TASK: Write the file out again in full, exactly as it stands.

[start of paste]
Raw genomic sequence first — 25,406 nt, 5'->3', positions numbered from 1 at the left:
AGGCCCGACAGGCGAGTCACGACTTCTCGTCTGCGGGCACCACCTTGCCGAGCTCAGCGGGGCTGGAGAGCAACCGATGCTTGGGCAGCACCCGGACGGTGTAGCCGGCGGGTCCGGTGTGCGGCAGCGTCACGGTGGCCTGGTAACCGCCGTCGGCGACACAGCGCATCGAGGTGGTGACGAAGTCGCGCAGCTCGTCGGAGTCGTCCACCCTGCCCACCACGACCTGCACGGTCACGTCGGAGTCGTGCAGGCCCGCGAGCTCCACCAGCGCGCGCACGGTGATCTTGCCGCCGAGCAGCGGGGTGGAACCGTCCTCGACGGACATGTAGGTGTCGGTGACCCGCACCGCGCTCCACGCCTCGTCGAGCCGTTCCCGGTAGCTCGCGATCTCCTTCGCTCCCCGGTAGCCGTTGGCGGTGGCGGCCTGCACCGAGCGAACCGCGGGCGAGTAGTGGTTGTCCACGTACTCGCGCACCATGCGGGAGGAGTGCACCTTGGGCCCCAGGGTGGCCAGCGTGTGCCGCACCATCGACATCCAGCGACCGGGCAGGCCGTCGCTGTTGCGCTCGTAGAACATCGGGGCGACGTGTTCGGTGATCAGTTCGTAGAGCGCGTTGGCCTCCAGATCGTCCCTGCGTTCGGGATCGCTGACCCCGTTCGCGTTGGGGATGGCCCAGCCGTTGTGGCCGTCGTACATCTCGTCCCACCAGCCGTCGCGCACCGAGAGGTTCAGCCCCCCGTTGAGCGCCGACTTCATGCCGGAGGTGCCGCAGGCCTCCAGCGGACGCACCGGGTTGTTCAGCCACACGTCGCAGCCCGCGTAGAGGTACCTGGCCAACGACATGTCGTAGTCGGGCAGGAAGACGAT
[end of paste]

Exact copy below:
Raw genomic sequence first — 25,406 nt, 5'->3', positions numbered from 1 at the left:
AGGCCCGACAGGCGAGTCACGACTTCTCGTCTGCGGGCACCACCTTGCCGAGCTCAGCGGGGCTGGAGAGCAACCGATGCTTGGGCAGCACCCGGACGGTGTAGCCGGCGGGTCCGGTGTGCGGCAGCGTCACGGTGGCCTGGTAACCGCCGTCGGCGACACAGCGCATCGAGGTGGTGACGAAGTCGCGCAGCTCGTCGGAGTCGTCCACCCTGCCCACCACGACCTGCACGGTCACGTCGGAGTCGTGCAGGCCCGCGAGCTCCACCAGCGCGCGCACGGTGATCTTGCCGCCGAGCAGCGGGGTGGAACCGTCCTCGACGGACATGTAGGTGTCGGTGACCCGCACCGCGCTCCACGCCTCGTCGAGCCGTTCCCGGTAGCTCGCGATCTCCTTCGCTCCCCGGTAGCCGTTGGCGGTGGCGGCCTGCACCGAGCGAACCGCGGGCGAGTAGTGGTTGTCCACGTACTCGCGCACCATGCGGGAGGAGTGCACCTTGGGCCCCAGGGTGGCCAGCGTGTGCCGCACCATCGACATCCAGCGACCGGGCAGGCCGTCGCTGTTGCGCTCGTAGAACATCGGGGCGACGTGTTCGGTGATCAGTTCGTAGAGCGCGTTGGCCTCCAGATCGTCCCTGCGTTCGGGATCGCTGACCCCGTTCGCGTTGGGGATGGCCCAGCCGTTGTGGCCGTCGTACATCTCGTCCCACCAGCCGTCGCGCACCGAGAGGTTCAGCCCCCCGTTGAGCGCCGACTTCATGCCGGAGGTGCCGCAGGCCTCCAGCGGACGCACCGGGTTGTTCAGCCACACGTCGCAGCCCGCGTAGAGGTACCTGGCCAACGACATGTCGTAGTCGGGCAGGAAGACGAT